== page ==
How to talk to your kids about the power of voting

Today’s youth can’t become their parents, and trust me, they don’t want to. Technology and social media have changed our kids’ lives into something completely different from our own. As parents and citizens of the world, we should instead teach our children to be true to themselves. They need to stand up for the principles and values that they care about and exercise the rights that our forefathers fought for — and that includes voting.

Nowadays, it can feel like your vote doesn’t matter.

We’re all busy. We often feel tired of politics. The constant partisan fighting featured on the news can seem worse than teenage high school drama at times. Many of us (myself included) live in a bubble where most of our friends and family feel the same way about the issues, so we don’t think we need to hit the polls. Quite frankly, many people who are registered voters don’t even bother to vote. There are plenty of excuses, but here’s the thing: Elections and voting define our democracy.

[Read: Modeling Civility at Home.]

Yet only 50 percent of eligible young people ages 18 to 29 voted in the 2016 election. If every eligible person voted, then we might have a better understanding of what our youth dream for their futures. If young people don’t vote, how can this nation govern based on their values, desires and principles going forward? In our society, an 18-year-old has the same power to make his or her political preferences known as a 59-year-old. And arguably, they have more at stake.

Here are three ways to teach your children about the power of voting:

1. Point out when celebrities encourage their fans to be politically active.

Let’s face it: Kids (and even adults) love celebrities and social media. Musicians, athletes, people who have crazy talent, those who take risks, and those who speak to us. Our kids are always “on” and absorbing information from all over the internet, whether it’s about something mindless or more serious.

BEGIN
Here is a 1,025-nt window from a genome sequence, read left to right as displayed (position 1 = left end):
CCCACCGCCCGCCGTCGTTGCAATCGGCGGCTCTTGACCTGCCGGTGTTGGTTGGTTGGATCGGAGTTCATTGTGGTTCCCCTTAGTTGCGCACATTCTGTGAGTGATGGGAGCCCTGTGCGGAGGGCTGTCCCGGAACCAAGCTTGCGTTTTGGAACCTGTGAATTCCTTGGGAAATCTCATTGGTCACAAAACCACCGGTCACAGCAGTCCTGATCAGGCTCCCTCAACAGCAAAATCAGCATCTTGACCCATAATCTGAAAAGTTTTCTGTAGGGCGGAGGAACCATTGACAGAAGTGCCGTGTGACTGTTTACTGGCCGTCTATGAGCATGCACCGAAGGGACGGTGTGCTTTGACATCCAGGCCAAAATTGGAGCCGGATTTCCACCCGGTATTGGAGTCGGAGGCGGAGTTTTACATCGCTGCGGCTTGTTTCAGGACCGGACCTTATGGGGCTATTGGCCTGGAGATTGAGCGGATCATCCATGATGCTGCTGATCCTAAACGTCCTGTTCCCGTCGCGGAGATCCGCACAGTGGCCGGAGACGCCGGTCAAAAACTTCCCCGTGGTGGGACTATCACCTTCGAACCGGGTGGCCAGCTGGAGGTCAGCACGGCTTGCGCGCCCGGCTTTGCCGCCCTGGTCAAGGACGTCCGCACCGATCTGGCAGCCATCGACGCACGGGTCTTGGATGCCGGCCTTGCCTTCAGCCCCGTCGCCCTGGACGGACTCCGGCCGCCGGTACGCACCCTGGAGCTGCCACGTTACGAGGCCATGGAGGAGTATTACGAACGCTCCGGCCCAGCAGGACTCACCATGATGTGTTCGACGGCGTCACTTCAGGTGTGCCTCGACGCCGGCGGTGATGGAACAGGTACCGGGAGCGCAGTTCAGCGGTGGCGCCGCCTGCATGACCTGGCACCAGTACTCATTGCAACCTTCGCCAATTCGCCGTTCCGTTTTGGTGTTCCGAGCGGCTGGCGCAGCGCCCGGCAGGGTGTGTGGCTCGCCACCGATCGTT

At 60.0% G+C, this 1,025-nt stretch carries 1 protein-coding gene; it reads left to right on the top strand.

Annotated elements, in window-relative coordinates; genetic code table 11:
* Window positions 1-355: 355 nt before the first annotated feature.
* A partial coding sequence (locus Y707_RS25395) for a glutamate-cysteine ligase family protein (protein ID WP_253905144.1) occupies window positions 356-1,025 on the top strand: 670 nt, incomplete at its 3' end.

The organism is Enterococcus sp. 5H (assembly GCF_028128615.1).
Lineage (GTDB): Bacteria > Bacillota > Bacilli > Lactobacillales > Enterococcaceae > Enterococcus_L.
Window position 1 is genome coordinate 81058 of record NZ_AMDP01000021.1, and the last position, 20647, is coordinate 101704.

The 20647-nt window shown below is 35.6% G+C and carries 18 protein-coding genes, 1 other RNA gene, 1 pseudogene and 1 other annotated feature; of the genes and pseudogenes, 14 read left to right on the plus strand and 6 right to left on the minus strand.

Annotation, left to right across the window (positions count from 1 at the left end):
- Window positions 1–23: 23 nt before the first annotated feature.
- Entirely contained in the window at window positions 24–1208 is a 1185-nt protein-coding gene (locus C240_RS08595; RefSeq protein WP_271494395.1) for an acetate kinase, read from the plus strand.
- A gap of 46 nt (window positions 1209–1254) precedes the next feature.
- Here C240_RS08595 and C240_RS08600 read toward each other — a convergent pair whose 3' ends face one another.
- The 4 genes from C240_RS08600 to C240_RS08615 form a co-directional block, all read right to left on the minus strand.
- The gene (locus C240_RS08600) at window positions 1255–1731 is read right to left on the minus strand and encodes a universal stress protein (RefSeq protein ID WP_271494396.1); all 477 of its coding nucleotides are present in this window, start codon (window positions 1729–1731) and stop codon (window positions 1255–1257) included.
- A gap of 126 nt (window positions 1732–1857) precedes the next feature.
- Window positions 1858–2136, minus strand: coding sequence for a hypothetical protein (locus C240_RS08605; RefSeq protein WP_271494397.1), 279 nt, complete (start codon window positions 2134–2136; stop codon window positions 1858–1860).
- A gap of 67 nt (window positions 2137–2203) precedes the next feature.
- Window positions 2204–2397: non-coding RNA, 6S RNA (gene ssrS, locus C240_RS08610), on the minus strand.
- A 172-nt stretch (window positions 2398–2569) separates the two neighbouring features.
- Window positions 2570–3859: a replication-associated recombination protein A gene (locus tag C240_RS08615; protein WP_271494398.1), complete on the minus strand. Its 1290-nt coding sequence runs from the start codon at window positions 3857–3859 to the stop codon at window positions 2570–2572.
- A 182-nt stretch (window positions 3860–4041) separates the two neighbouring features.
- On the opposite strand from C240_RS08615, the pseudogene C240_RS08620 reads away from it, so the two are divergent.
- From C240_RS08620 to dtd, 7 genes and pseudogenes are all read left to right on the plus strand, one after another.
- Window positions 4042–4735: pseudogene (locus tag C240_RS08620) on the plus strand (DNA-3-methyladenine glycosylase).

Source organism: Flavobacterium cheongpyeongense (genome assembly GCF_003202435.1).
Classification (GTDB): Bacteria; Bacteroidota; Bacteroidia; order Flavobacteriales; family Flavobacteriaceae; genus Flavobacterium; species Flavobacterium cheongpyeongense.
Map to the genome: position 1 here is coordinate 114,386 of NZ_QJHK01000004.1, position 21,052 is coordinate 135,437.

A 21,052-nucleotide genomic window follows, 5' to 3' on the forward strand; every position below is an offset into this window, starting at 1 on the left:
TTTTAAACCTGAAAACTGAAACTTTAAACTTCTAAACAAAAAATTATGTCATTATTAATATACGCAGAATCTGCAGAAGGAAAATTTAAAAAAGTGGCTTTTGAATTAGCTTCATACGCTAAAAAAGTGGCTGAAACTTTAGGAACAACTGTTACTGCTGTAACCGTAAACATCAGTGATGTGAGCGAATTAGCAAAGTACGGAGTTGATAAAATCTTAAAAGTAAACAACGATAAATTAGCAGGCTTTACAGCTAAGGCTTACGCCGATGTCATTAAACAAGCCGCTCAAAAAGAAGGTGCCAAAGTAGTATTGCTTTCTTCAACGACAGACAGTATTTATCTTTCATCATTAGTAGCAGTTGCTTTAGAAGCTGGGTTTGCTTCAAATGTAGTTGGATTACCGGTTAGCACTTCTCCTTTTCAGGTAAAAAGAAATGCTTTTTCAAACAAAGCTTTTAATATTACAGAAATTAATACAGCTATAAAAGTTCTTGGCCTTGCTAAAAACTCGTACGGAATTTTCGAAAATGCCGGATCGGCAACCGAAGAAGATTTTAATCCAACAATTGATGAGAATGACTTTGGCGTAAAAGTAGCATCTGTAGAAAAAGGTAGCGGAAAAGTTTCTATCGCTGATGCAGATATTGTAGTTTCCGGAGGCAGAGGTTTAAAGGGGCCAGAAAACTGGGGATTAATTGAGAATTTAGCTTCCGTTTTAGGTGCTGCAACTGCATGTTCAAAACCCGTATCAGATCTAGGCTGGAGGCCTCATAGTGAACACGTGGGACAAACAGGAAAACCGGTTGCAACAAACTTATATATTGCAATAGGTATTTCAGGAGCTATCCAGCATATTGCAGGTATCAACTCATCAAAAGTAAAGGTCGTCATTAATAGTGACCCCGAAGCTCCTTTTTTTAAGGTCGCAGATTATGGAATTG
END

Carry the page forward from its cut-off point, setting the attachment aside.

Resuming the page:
Celebrities often talk politics and encourage young people to vote. So hop on social media with your child and take a look at what issues their favorite celebs and athletes are speaking out about, and then have an age-appropriate conversation about it. Share your family’s values with your child as well as other perspectives. Then ask what they think. Remember to be quiet and listen. Our kids need to be heard!

Research shows celebrities’ youth-focused efforts to “get out the vote” have an impact on the number of kids who hit the polls. And, in general, when people our kids look up to get engaged politically, it can increase the likelihood children will as well.

Talk to your kids, and find out what resonates with them. Talk about the influence of celebrities — and peers. Dive into the issues together, and show them that you value their opinion. You might be surprised at how informed they are — one of the upsides of being hyper-connected all the time.

[Read: Politics and the Anxious Child.]

2. Get your children involved in other ways.

As parents, we have to model those attributes we want to see in our children, and that includes political activism. If our homes are our children’s first and most influential classrooms, well then, let’s get to work! Our kids need to see us vote. They need to see us go to the polling place. They need to see us caring about issues that are important to us. We need to have thoughtful conversations and explain our reasons for voting.